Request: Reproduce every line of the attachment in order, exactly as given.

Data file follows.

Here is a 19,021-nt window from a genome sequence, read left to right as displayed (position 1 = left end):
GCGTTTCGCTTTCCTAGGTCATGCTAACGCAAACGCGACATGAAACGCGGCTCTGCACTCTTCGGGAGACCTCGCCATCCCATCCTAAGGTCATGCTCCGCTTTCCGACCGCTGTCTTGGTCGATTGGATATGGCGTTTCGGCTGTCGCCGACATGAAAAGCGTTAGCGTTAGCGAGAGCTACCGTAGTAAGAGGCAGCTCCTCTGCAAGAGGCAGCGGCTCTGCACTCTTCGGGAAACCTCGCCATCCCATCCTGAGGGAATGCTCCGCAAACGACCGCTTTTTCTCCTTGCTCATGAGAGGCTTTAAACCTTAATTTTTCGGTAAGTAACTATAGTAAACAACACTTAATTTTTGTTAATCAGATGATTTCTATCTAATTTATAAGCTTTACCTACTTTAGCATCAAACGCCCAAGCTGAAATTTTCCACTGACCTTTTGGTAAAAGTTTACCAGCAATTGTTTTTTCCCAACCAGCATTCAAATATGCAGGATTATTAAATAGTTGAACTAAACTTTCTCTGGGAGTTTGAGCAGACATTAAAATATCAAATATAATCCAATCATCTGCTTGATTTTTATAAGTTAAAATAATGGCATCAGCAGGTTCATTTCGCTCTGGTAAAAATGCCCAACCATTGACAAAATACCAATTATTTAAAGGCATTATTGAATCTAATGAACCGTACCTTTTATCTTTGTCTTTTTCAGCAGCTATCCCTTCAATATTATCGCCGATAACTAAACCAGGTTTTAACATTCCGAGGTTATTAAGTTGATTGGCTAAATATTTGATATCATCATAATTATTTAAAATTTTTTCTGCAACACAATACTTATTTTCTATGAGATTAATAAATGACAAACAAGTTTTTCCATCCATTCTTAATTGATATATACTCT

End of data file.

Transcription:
Here is a 19,021-nt window from a genome sequence, read left to right as displayed (position 1 = left end):
GCGTTTCGCTTTCCTAGGTCATGCTAACGCAAACGCGACATGAAACGCGGCTCTGCACTCTTCGGGAGACCTCGCCATCCCATCCTAAGGTCATGCTCCGCTTTCCGACCGCTGTCTTGGTCGATTGGATATGGCGTTTCGGCTGTCGCCGACATGAAAAGCGTTAGCGTTAGCGAGAGCTACCGTAGTAAGAGGCAGCTCCTCTGCAAGAGGCAGCGGCTCTGCACTCTTCGGGAAACCTCGCCATCCCATCCTGAGGGAATGCTCCGCAAACGACCGCTTTTTCTCCTTGCTCATGAGAGGCTTTAAACCTTAATTTTTCGGTAAGTAACTATAGTAAACAACACTTAATTTTTGTTAATCAGATGATTTCTATCTAATTTATAAGCTTTACCTACTTTAGCATCAAACGCCCAAGCTGAAATTTTCCACTGACCTTTTGGTAAAAGTTTACCAGCAATTGTTTTTTCCCAACCAGCATTCAAATATGCAGGATTATTAAATAGTTGAACTAAACTTTCTCTGGGAGTTTGAGCAGACATTAAAATATCAAATATAATCCAATCATCTGCTTGATTTTTATAAGTTAAAATAATGGCATCAGCAGGTTCATTTCGCTCTGGTAAAAATGCCCAACCATTGACAAAATACCAATTATTTAAAGGCATTATTGAATCTAATGAACCGTACCTTTTATCTTTGTCTTTTTCAGCAGCTATCCCTTCAATATTATCGCCGATAACTAAACCAGGTTTTAACATTCCGAGGTTATTAAGTTGATTGGCTAAATATTTGATATCATCATAATTATTTAAAATTTTTTCTGCAACACAATACTTATTTTCTATGAGATTAATAAATGACAAACAAGTTTTTCCATCCATTCTTAATTGATATATACTCT